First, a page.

Monday 4 July 2022 10:00 AM La Nina end DOESN'T mean rain end: why Great Wet is back, awful until SUMMER? ... trends now
Despite the official end of the La Nina weather pattern last week, relentless rain, flood warnings and evacuation orders have returned due to an east coast low.
'You could also call it a cloud bend because it was all linked,' said Weatherzone meteorologist Joel Pippard.
'This cloud went all the way up through Queensland and up to Papua New Guinea,' and there is not much sunshine to come in the coming weeks, or possibly months.
The latest flooding across NSW comes as some home owners are still recovering from multiple other recent inundations.
Mr Pippard said June's weather was mainly caused by an increase in westerly winds, which 'are usually quite dry, there aren't too many rain systems coming through that way.
'So we started to see more cold fronts coming through, which is pretty normal over winter,' he told Daily Mail Australia.
What has brought the rain and devastation back 'is the winds have turned easterly again, so they're coming in off the ocean once again.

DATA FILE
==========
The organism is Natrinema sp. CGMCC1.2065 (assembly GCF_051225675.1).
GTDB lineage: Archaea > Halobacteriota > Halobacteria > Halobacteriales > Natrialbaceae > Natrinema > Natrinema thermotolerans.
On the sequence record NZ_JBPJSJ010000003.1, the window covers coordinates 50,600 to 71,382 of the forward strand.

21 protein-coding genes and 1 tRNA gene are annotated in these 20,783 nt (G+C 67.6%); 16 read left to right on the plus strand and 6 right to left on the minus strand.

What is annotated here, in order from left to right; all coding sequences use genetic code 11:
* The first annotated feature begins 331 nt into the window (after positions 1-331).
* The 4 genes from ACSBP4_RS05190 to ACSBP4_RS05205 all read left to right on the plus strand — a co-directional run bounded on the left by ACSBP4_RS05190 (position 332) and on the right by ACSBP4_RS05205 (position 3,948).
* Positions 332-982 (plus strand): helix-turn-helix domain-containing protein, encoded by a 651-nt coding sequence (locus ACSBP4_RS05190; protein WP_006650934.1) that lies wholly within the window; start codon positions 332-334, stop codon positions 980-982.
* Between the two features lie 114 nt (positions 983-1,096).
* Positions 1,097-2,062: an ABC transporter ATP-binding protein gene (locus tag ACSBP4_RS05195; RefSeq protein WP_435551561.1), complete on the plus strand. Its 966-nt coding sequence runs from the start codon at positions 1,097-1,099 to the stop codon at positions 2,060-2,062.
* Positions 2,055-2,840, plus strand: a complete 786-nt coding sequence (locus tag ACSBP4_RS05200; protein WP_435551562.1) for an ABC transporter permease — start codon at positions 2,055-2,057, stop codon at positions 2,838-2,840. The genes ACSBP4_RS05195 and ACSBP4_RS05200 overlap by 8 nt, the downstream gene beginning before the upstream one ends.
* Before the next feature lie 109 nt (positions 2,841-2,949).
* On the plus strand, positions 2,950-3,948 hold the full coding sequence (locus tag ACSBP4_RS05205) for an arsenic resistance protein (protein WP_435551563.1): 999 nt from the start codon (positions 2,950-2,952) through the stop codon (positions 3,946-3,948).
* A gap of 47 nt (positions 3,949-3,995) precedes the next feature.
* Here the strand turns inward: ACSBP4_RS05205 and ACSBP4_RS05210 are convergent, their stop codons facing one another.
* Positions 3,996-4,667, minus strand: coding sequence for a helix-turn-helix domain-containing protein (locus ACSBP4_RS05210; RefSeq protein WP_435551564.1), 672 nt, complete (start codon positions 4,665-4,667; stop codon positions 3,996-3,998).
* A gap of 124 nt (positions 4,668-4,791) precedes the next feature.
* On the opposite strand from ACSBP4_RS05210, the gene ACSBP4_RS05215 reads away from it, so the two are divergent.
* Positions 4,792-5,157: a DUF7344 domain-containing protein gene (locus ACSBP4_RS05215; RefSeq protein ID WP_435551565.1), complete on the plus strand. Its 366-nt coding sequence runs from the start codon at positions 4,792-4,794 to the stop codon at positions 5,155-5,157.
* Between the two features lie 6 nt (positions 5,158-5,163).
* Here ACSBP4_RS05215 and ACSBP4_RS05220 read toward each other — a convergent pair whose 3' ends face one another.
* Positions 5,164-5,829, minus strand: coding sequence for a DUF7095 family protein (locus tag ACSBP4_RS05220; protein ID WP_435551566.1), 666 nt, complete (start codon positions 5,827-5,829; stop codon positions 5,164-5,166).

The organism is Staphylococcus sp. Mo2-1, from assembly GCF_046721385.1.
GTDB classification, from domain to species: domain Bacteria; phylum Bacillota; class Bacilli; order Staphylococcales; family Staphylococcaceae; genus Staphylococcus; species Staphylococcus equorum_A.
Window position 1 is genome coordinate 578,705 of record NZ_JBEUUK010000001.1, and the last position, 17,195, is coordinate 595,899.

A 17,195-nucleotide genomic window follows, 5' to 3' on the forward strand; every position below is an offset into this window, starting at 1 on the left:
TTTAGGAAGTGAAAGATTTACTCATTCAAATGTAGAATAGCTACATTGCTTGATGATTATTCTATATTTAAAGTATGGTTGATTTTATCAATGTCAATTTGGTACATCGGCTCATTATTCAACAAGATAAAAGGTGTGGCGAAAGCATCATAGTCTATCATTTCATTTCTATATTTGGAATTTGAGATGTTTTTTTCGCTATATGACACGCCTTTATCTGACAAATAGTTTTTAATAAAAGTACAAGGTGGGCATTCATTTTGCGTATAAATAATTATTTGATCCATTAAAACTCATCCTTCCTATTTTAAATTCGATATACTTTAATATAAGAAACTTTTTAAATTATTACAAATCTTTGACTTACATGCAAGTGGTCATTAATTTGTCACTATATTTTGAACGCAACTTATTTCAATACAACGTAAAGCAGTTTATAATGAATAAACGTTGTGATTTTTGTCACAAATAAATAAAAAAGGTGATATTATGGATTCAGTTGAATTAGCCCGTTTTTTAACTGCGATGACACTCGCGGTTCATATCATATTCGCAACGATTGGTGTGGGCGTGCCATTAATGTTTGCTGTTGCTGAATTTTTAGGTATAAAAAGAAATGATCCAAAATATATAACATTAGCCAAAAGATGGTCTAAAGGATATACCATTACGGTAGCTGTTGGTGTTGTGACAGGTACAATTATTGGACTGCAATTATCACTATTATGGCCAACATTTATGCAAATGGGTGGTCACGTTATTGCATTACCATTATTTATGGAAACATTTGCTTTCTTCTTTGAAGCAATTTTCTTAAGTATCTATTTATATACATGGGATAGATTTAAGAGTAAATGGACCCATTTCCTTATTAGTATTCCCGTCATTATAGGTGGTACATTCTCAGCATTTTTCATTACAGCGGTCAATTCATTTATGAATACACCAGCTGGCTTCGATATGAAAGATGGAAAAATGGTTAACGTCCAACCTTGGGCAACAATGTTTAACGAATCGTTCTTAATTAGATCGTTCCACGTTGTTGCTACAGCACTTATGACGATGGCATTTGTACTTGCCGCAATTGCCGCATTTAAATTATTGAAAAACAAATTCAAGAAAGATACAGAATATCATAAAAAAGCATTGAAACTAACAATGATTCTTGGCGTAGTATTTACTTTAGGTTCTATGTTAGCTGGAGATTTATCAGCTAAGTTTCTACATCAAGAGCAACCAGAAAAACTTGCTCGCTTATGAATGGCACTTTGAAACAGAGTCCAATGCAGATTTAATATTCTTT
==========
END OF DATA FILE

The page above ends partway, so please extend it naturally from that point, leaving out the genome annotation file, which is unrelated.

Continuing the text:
A man is rescued from his car by State Emergency Service workers in Windsor on July 4, 2022 in Sydney, Australia
'If you think of all the peak weather events we've had so far this year, they've all been from the east and this one is no exception,' said Mr Pippard.
The La Nina finally broke down last week. 'Usually it breaks down in March or April, so it got all the way to the end of June, which is very late.
'When you have that happening, you still have the residual effects of La Nina, which is the warm waters close to the east coast.'
Mr Pippard explained that that is the difference between a climate outlook and a weather event, and the rain is going to keep falling.
'They're is a chance we'll see a spot of sunshine on Wednesday and maybe on Saturday. But the next genuinely dry day could be next Monday,' he said.
'It seems fairly likely there will be showers for at least the coming week.'
For those hoping to get their sheets dried on a clothes line, Mr Pippard has bad news. 'Stick to the dryer, or do the best you can,' he said.